- Heartland Weekly: How Republicans Can Cut Through the Obamacare Chaos - April 17, 2015
- Heartland Weekly: Climate Alarmists Rake in Millions to Scare the Public - April 14, 2015
- Heartland Weekly: Discrimination in Indiana – Private or Political? - April 6, 2015
If you don’t visit Somewhat Reasonable and the Heartlander digital magazine every day, you’re missing out on some of the best news and commentary on liberty and free markets you can find. But worry not, freedom lovers! The Heartland Weekly Email is here for you everyFridaywith a highlight show.
Subscribe to the email today, and read this week’s edition below.
Donny Kendal, Human Events
“The proliferation of renewable energy will never please environmentalists. In fact, the more efficient and inexpensive energies like solar and wind become, the more environmentalists will fear and eventually hate them.” READ MORE
Nancy Thorner, for Somewhat Reasonable
Charles C.W. Cooke’s new book The Conservatarian Manifesto is a call to arms for the growing movement of “conservatarians”— members of the right who are fiscally conservative but socially liberal — and a fascinating look at conservatism’s past and future. If you missed this great Heartland event at the Union League Club, read about it (and watch the video) at the blog. READ MORE
Peter Ferrara, American Thinker
“Republicans and conservatives who can’t or won’t vigorously and articulately argue the case for reforming Obamacare should be replaced with new leadership. We must also present and argue for the full Patient Power, free-market health care vision that will replace Obamacare once the currently serving Great Mistake in the White House is replaced with new leadership next year as well.” READ MORE
Jesse Hathaway, managing editor of Budget & Tax News, is joined by Commonwealth Foundation Vice President of Policy Analysis Nate Benefield. Hathaway and Benefield discuss a new bill being proposed in the Pennsylvania General Assembly, the Taxpayer Protection Act, which would restrict the growth of the state’s spending by keeping spending increases in line with population increases and the rate of inflation. LISTEN TO MORE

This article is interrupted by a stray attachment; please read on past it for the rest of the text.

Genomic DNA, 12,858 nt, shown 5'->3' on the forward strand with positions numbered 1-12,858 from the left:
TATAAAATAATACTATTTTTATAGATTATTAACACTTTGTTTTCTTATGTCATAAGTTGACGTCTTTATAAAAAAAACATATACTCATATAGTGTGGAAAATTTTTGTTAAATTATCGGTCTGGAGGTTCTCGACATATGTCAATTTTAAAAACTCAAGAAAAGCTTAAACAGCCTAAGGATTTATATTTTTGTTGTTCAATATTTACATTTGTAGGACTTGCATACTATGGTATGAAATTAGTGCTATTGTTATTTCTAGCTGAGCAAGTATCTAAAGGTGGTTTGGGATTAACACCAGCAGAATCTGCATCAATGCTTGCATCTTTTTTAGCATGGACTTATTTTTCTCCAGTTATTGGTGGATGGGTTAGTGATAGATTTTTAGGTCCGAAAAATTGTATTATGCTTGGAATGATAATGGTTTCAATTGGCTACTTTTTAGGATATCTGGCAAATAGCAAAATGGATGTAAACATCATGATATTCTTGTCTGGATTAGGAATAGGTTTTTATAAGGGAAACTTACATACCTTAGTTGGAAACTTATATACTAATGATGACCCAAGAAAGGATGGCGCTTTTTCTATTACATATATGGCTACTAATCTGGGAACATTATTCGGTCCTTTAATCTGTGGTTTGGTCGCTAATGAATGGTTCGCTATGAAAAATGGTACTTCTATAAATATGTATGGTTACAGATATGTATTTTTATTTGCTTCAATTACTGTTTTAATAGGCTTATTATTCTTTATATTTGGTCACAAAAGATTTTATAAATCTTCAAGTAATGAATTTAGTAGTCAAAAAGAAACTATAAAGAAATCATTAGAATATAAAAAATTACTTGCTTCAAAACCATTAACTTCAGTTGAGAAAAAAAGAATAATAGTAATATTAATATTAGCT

Do you believe in smaller government and more individual liberty? Do you believe free markets solve social and economic problems better than government planning? The Heartland Institute might have just the job for you! We’re looking for eager self-starters to manage several important projects that will have a real impact on policy in this country. READ MORE
Jim Lakely, Somewhat Reasonable
“There was no vote or show of hands at the end of the presentations. No accounting of which presenter swayed more of the congregation. My subjective reaction was that the applause for Taylor was enthusiastic, for Perfetti polite. At the end, Perfetti did not ask for an endorsement of his amendment. And no one offered, though several people told me afterward that they liked the idea. More said they didn’t.” READ MORE
“The FCC did not impose strict net neutrality rules to solve a problem for consumers, who wield power in the market to correct any ‘harm’ to their digital wants and needs. FCC imposed net neutrality to gain control over the digital economy – and force the big players in the industry to put the whims of government bureaucrats ahead of the needs of their customers.” READ MORE
“Surely the Framers who envisioned a limited national government with strictly enumerated powers that could levy taxes solely on a per capita basis would recognize neither the income tax system of today nor the out-of-control government that it has spawned.” READ MORE
Heather Kays welcomes to the podcast Ben Boychuk, the new the project manager for education issues at The Heartland Institute, to discuss the latest news about Common Core, the parent trigger, and other school reform efforts nationwide. LISTEN TO MORE
Justin Haskins, Breitbart
“When kids aren’t busy timing their showers to ensure they remain as unclean as possible and training to be future plumbers, they can ‘test’ their ‘water sense’ by playing EPA’s Pac-Man-inspired online game starring the ‘water-efficiency hero,’ Flo. The goal of the game is to move Flo, a cartoon water drop, ‘through water pipes and answer water-efficiency questions while avoiding water-wasting monsters.’ There’s nothing kids hate more than those darn water-wasting monsters.” READ MORE
Joy Pullmann, School Choice Weekly
The results of a survey of thousands of Ohio public school teachers vindicate years of warnings from Common Core opponents that the tests will be a train wreck – both because they demand technology far beyond what most schools can support and because Common Core itself is nebulous and unlikely to produce clear test questions. READ MORE
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